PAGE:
Zero-based budgeting, more GSA genius


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In a move that enhances transparency and budget efficiency, the General Services Administration’s Office of the Chief Information Officer has adopted a zero-based budget system.

As Casey Coleman, CIO at GSA, explained in a recent blog post, zero-based budgeting is as straightforward as the name implies. Each division within the Office of the CIO begins planning for the upcoming year’s budget as if it has zero dollars to work with. These divisions must then justify and demonstrate the need for each budget request they submit, making the budget a reflection of true need rather than a replication of the prior year’s budget plus inflation.

Zero-based budgeting requires OCIO to review every IT program for its role, necessity and cost and then match it against GSA’s top-level strategic goals. The system allows managers to better assess budget requests and understand the benefits derived from their budget expenditures, Coleman said. Managers will also be able to create an executable budget for IT activities.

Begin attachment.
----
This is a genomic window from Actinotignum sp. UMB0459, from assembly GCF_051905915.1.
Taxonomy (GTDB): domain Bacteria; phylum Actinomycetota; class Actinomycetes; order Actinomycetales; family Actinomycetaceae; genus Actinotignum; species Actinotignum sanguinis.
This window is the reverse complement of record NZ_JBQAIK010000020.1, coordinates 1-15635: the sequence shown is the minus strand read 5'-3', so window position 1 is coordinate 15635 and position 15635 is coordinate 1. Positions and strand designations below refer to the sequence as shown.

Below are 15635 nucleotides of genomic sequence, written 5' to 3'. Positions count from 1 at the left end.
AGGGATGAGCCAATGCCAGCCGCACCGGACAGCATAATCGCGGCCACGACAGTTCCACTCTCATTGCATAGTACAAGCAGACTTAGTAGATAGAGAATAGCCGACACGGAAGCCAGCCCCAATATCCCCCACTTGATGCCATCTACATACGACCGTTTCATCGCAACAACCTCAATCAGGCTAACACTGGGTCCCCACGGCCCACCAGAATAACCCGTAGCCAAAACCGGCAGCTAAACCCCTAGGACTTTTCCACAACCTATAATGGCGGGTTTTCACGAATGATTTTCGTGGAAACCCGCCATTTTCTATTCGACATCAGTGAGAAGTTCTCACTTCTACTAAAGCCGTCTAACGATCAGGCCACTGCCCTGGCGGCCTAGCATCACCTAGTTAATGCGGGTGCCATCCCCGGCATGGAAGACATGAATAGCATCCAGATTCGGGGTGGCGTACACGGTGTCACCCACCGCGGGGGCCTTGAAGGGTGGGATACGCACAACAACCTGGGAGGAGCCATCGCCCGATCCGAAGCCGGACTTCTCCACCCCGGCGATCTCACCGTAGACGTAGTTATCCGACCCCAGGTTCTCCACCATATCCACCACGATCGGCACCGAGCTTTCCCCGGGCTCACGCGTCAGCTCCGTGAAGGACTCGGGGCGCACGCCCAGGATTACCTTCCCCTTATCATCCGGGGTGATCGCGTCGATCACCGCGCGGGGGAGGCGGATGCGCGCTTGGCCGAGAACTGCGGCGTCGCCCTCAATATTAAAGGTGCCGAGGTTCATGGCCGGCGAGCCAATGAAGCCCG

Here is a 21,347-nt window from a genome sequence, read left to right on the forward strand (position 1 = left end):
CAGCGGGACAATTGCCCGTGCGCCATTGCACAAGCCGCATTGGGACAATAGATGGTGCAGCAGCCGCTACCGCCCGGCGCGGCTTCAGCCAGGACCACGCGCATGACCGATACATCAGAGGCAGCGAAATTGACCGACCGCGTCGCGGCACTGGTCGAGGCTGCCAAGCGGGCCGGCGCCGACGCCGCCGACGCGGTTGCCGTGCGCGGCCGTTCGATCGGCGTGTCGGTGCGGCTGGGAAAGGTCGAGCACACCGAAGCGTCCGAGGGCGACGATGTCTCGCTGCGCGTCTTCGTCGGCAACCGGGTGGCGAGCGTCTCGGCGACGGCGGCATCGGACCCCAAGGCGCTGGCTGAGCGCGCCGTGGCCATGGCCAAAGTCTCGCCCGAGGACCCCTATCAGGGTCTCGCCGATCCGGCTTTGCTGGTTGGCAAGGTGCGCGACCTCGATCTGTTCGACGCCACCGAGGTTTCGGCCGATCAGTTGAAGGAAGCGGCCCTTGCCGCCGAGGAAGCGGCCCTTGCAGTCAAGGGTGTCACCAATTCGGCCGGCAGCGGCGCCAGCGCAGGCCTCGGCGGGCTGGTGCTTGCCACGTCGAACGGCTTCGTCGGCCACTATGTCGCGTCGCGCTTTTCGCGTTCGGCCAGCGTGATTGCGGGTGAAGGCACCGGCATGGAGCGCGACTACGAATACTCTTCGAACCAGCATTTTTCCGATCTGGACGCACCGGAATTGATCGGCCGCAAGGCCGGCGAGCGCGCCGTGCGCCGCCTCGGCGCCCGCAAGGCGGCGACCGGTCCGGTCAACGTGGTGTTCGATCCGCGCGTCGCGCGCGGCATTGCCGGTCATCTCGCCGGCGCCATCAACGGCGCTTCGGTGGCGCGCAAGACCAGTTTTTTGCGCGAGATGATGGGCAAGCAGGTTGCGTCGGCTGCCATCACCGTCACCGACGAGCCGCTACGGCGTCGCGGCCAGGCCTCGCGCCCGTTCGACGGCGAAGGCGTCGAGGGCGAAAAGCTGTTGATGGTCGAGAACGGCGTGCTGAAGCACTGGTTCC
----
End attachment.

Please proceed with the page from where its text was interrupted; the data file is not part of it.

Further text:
In addition to the transparency benefits, the new system will also:

  • Support a data-driven environment by allowing OCIO to provide consistent data within and across programs as well as reuse data to articulate to stakeholders where money has been spent and the outcomes supported;
  • Enhance communication and collaboration by necessitating discussion among leadership regarding IT projects, how well they align with larger agency goals;
  • Increase employee buy-in by requiring leadership to reach consensus on and communicate clearly which IT projects should and should not get funding;
  • Eliminate waste by mitigating duplication, finding better alternatives and cutting funding for unnecessary projects;
  • Guarantee IT project alignment with GSA’s core mission by liking expenditure with activities and allowing poorly defined areas to be defunded or reprioritized.

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Agencies, Casey Coleman, Departments, General Services Administration (GSA)
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